Long Overdue Weekly Round-up: April 15-23

Sorry about the overdue blog post, everyone! I’ve had an extremely busy time the last little while with job hunting, interviews, and other life-things that are interfering with things I actually want to do. Pesky life.

There’s some great titles coming out this year — which books are you most excited for? Check out what other people are raving about here!

Did a book create a spark of inspiration? We have some amazing stories to share!

Do you remember the first book you ever read?

Did you also know that Neil Gaiman is everywhere?

Sometimes we often find books we love and sometimes…we don’t.

If you’re all caught up with our monthly reads, be sure to speak up! This is the latest for Fool. And we can’t forget about Dune!

Since we’re also nearing the end of the month, it’s time to choose our reads for next month! Let’s pick our May book! Our support group is also looking at Shakespeare for May!

Play safe, keep reading!

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American Gods, Anansi Boys – Awesome.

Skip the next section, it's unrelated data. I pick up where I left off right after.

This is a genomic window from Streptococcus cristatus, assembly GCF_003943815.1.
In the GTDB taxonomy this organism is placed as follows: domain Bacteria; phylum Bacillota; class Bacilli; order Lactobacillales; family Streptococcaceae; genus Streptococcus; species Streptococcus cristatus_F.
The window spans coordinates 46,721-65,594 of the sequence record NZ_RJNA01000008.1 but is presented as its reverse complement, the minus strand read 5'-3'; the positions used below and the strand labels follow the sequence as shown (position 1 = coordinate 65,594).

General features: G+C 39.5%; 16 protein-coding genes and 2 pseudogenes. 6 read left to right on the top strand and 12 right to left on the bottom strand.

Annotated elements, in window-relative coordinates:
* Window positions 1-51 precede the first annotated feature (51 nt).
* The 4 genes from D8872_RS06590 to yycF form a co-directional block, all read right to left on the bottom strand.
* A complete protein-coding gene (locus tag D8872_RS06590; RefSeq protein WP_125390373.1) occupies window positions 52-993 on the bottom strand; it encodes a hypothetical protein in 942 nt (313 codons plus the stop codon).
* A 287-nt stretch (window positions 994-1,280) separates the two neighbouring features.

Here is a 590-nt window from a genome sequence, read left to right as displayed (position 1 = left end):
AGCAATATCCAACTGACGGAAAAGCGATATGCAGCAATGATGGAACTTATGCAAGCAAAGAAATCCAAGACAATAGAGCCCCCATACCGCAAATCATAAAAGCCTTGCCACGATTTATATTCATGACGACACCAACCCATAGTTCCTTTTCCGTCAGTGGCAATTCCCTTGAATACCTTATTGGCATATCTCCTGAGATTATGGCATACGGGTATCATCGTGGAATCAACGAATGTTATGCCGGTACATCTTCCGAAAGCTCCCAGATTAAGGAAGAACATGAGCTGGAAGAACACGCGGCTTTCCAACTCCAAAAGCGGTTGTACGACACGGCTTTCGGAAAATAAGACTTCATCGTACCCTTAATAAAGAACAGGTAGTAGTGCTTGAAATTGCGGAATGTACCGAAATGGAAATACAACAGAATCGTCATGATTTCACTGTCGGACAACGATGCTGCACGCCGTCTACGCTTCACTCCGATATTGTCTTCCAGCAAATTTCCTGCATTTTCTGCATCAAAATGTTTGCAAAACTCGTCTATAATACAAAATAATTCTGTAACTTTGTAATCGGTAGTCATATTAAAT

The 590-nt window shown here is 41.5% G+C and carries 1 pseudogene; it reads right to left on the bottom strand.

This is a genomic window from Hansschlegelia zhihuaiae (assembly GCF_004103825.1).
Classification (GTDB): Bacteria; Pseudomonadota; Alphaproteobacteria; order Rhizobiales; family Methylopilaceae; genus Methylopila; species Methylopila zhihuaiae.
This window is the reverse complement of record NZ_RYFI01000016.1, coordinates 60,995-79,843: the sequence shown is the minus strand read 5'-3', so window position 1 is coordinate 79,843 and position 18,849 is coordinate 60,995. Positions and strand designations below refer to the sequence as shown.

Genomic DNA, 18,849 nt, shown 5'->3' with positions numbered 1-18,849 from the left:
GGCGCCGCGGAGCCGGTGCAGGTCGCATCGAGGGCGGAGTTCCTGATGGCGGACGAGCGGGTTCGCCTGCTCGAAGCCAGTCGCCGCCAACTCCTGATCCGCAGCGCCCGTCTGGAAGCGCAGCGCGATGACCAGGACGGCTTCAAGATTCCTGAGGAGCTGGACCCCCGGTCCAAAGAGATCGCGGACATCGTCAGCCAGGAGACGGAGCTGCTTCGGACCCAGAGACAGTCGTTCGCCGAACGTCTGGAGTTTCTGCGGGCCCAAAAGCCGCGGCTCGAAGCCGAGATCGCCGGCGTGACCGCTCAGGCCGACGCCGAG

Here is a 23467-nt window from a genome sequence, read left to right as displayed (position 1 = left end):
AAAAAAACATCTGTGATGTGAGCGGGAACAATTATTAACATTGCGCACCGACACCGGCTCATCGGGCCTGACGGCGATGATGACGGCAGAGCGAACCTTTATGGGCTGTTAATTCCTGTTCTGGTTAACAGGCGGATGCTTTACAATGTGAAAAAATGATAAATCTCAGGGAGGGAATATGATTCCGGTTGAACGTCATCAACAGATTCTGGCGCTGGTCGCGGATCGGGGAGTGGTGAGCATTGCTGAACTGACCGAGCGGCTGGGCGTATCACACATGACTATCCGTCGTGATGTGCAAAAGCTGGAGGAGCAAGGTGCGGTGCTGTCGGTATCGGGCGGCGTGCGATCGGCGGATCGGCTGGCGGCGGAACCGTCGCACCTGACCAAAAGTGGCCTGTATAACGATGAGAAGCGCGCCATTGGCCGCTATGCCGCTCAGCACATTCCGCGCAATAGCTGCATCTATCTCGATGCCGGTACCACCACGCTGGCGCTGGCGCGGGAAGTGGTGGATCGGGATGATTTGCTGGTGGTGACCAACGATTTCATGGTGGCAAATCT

Sometime last year I read American Gods by the suggestion of a friend of mine. At the time, I didn’t even know Goodreads existed and was gathering suggestions from my Facebook and Twitter feed. I have read Sandman before and enjoyed it quite a lot but didn’t even realize that Gaiman wrote incredible novels as well.

Anwyays, last year I read American Gods and as of today, I finished reading Anansi Boys. Both stories were excellent stories and I quite enjoyed how you really didn’t need to read American Gods to understand Anansi Boys at all — though the former definitely helped excite you through the latter’s storyline. I don’t think I’ve ever read anything from Gaiman that I was disappointed in, ever and this was no exception.

Murder, thriller, mystery, fantasy, romance – This pair of stories really has it all. I loved the characters and how they developed. I adored the mystified world that we’re placed into when you read the book. I love the distinctions between reality and reality. Honestly, I wish I was as good as a writer as Gaiman is so I would know how to write this stupid blog-review-thing more eloquently.

Ever read American Gods? Read it. Then read Anansi Boys. Then read everything Neil Gaiman has ever written. Do it right now. Why are you still reading this? Stop it and go read these books!

Corporate Conglomerate vs. Small Business Independence

In February, I left my job at a coffee shop due to the management border lining on employee abuse. I’ve been looking for work every since and very recently, I had an interview.